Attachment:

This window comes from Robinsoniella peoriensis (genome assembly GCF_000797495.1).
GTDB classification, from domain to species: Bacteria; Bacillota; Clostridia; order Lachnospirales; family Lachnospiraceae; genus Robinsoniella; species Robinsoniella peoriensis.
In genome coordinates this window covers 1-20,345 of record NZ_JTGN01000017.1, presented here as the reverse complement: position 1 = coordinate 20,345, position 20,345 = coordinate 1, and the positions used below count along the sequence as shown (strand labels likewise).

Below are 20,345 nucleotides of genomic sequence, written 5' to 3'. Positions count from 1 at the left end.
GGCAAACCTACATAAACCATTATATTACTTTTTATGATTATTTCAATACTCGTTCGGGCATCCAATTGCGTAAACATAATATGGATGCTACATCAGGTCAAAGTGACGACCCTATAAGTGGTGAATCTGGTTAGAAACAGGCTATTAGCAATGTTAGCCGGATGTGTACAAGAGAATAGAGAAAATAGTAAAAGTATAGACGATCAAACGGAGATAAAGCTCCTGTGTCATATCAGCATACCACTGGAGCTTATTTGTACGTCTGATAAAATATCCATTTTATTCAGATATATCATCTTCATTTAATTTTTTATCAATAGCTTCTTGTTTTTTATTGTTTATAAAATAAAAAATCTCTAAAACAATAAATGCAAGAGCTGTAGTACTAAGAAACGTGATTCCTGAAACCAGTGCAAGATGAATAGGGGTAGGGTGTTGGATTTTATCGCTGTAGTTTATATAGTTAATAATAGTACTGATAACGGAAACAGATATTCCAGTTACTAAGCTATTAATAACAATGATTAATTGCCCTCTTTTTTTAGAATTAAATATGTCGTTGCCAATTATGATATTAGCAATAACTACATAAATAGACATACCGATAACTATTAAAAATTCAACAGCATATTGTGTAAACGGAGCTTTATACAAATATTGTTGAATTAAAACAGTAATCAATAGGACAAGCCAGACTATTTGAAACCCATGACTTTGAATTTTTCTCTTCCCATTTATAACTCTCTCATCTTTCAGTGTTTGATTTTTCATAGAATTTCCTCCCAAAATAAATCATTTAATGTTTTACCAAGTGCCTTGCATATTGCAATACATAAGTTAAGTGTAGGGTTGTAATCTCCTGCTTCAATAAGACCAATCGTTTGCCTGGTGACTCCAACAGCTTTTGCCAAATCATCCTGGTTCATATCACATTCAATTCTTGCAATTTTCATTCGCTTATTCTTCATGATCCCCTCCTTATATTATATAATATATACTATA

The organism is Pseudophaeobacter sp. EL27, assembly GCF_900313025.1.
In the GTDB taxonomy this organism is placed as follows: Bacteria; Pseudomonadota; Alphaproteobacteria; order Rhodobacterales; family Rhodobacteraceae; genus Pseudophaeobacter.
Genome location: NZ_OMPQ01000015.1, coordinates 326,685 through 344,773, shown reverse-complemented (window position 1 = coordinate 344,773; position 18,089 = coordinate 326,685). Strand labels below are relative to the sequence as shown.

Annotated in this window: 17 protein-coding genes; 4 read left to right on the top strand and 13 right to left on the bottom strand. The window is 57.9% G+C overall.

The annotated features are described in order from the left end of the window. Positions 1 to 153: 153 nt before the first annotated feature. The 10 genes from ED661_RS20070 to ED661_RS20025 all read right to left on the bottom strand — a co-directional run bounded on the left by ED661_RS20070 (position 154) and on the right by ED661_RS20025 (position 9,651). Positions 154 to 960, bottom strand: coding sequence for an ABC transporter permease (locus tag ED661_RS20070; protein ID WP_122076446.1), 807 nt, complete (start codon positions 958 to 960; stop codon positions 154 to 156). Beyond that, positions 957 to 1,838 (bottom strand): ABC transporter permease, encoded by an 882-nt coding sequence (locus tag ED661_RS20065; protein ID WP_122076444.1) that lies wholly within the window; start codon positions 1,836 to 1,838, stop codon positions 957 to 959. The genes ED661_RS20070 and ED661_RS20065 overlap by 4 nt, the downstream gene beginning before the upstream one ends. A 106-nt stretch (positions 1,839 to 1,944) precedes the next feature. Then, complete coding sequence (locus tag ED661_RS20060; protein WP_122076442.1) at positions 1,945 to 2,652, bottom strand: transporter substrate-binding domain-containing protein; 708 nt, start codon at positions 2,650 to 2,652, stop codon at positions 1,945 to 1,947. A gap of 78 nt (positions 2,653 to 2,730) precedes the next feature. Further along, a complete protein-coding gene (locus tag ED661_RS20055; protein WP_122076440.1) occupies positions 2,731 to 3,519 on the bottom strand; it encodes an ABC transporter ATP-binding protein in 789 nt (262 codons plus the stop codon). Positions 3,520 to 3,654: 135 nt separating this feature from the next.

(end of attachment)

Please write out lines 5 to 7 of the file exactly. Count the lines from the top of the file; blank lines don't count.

GGCAAACCTACATAAACCATTATATTACTTTTTATGATTATTTCAATACTCGTTCGGGCATCCAATTGCGTAAACATAATATGGATGCTACATCAGGTCAAAGTGACGACCCTATAAGTGGTGAATCTGGTTAGAAACAGGCTATTAGCAATGTTAGCCGGATGTGTACAAGAGAATAGAGAAAATAGTAAAAGTATAGACGATCAAACGGAGATAAAGCTCCTGTGTCATATCAGCATACCACTGGAGCTTATTTGTACGTCTGATAAAATATCCATTTTATTCAGATATATCATCTTCATTTAATTTTTTATCAATAGCTTCTTGTTTTTTATTGTTTATAAAATAAAAAATCTCTAAAACAATAAATGCAAGAGCTGTAGTACTAAGAAACGTGATTCCTGAAACCAGTGCAAGATGAATAGGGGTAGGGTGTTGGATTTTATCGCTGTAGTTTATATAGTTAATAATAGTACTGATAACGGAAACAGATATTCCAGTTACTAAGCTATTAATAACAATGATTAATTGCCCTCTTTTTTTAGAATTAAATATGTCGTTGCCAATTATGATATTAGCAATAACTACATAAATAGACATACCGATAACTATTAAAAATTCAACAGCATATTGTGTAAACGGAGCTTTATACAAATATTGTTGAATTAAAACAGTAATCAATAGGACAAGCCAGACTATTTGAAACCCATGACTTTGAATTTTTCTCTTCCCATTTATAACTCTCTCATCTTTCAGTGTTTGATTTTTCATAGAATTTCCTCCCAAAATAAATCATTTAATGTTTTACCAAGTGCCTTGCATATTGCAATACATAAGTTAAGTGTAGGGTTGTAATCTCCTGCTTCAATAAGACCAATCGTTTGCCTGGTGACTCCAACAGCTTTTGCCAAATCATCCTGGTTCATATCACATTCAATTCTTGCAATTTTCATTCGCTTATTCTTCATGATCCCCTCCTTATATTATATAATATATACTATA

The organism is Pseudophaeobacter sp. EL27, assembly GCF_900313025.1.
In the GTDB taxonomy this organism is placed as follows: Bacteria; Pseudomonadota; Alphaproteobacteria; order Rhodobacterales; family Rhodobacteraceae; genus Pseudophaeobacter.